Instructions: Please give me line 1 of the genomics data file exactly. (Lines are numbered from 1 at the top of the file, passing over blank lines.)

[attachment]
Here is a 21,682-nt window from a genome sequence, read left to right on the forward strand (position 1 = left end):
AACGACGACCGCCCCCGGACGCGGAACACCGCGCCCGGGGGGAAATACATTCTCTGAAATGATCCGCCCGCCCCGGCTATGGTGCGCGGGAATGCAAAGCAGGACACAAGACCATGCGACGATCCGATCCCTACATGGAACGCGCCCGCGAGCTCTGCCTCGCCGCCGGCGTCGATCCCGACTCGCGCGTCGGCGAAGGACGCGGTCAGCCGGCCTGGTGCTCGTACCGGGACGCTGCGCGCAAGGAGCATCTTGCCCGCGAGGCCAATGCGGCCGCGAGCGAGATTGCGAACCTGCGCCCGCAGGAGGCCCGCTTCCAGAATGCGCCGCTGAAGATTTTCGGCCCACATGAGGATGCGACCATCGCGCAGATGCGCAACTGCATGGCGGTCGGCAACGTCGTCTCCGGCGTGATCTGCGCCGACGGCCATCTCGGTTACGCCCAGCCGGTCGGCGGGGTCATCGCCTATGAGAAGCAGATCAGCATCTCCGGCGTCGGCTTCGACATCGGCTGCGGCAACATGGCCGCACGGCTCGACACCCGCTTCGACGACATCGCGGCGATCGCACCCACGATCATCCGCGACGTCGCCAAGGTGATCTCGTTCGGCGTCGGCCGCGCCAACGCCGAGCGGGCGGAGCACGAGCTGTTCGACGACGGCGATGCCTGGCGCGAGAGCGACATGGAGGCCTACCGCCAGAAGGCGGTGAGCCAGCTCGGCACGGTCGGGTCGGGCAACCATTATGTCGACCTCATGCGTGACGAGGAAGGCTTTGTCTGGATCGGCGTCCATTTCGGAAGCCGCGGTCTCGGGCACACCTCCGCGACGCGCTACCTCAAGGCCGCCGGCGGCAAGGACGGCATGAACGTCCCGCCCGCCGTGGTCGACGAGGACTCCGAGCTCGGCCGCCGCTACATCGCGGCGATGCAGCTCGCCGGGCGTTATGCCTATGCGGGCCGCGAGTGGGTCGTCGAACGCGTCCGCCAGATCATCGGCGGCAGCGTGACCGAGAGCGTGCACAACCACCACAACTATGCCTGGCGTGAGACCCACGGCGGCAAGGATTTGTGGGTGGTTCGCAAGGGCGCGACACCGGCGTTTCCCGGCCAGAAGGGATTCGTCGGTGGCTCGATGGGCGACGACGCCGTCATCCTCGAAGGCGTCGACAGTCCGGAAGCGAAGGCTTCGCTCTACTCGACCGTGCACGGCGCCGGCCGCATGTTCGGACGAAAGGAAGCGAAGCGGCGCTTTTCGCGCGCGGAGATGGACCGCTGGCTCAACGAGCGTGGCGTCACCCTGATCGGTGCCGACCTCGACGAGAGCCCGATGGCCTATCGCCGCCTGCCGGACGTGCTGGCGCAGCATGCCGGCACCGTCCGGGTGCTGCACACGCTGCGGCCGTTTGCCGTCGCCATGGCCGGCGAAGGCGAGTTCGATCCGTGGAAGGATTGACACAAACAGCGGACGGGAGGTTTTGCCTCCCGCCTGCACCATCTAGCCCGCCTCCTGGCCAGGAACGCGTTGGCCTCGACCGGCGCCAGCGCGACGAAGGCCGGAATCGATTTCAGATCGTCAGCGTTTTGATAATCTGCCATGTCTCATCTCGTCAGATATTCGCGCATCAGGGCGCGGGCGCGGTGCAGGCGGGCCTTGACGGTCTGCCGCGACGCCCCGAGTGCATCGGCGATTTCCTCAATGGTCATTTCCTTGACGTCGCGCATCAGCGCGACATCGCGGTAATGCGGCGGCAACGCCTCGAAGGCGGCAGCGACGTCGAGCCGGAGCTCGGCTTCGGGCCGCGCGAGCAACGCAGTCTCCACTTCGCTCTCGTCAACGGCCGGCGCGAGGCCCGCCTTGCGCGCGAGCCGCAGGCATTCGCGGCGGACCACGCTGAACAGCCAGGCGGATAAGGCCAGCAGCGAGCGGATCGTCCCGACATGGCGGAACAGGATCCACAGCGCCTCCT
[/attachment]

Here is a 21,682-nt window from a genome sequence, read left to right on the forward strand (position 1 = left end):